Since 1 September the Department has received more than 140 letters from hon. Members, writing on behalf of constituents, concerning gaming machine stakes and prizes and gaming machine numbers.
I am arranging for a copy of an anonymised example of a typical constituent's letter, and the Department's reply, to be placed in the Libraries of both Houses.
There are no immediate plans to review the size or focus of the Gambling Commission. The Gambling Commission is the new regulator for the gambling industry and became fully operational from 1 September 2007. The Commission is still in its first operational cycle and has developed strategic objectives for the first three years to deliver its statutory objectives as set out in the Gambling Act 2005. The Commission's initial Corporate Plan will be reviewed after 18 months in light of its first year's experience as the regulator. In particular the review will consider the developing methods for assessing the level of risk within the gambling industry and the resource effectiveness of the Gambling Commission's approach (including an annual review of licence fees).
The implementation of the Gambling Act 2005 which came into force on 1 September 2007 has been the subject of extensive consultation with key stakeholders from industry and those with an interest in problem gambling.
Ministers and officials also continue to hold meetings with stakeholders including those listed in the question and which have included representations on a range of issues, including problem gambling.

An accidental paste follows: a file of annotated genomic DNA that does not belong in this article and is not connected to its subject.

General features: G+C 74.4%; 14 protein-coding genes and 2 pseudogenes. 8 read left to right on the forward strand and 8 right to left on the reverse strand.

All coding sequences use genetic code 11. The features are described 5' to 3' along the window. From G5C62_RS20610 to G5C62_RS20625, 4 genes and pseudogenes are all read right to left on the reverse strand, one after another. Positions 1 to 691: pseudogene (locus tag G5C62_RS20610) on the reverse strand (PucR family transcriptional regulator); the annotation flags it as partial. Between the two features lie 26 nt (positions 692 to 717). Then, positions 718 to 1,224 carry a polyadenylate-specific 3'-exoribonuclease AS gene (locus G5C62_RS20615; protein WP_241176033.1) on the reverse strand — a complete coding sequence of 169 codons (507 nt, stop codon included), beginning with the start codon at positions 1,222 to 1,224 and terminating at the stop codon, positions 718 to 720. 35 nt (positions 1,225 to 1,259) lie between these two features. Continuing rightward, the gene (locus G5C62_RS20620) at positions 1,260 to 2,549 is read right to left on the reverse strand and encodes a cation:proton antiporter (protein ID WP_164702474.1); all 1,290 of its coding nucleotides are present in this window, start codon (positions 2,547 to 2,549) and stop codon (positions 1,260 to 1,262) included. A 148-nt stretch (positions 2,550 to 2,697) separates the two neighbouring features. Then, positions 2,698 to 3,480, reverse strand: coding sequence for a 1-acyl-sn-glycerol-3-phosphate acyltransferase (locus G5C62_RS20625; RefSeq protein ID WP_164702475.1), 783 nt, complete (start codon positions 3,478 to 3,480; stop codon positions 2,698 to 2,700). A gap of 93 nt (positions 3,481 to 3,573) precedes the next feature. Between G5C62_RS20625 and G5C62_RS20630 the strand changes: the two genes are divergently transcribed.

The Gambling Commission has also recently launched a first consultation paper on the Review of Research, Education and Treatment for problem gambling and has invited views from a broad range of stakeholders.
My Department is engaging in active and constructive dialogue with the British Amusement Catering Trade Association, the main trade body which represents the gaming machines and seaside arcades sector, and other trade bodies with an interest in the sector, such as the British Association of Leisure Parks, Piers and Attractions, to gain a full understanding of the current trading conditions in the gaming machine and seaside arcades sector.
I have made it clear to these organisations that I will be happy to consider any evidence they can provide in relation to the difficult trading conditions that some arcade operators say they are currently experiencing, and any proposals for remedial action.
However, the Government's principal priority remains to protect the public. We will need to be satisfied that any proposals put forward for remedial action by the industry do not have an adverse impact in terms of the licensing objectives of the Gambling Act 2005.
The average premises licences fees for (a) family entertainment centres and (b) adult gaming centres by local authorities are set out in the table. These data is calculated from fee data returns collected by my Department from 95 per cent. of licensing authorities. Full details of all premises licence fees are available on the DCMS website
Premises type Fast track application fee (for existing premises) Average new application fee Average annual fee Family entertainment centres 242 790 564 Adult gaming centres 243 796 717
Fast track application fee (for existing premises)
Average new application fee
Average annual fee
Family entertainment centres
Adult gaming centres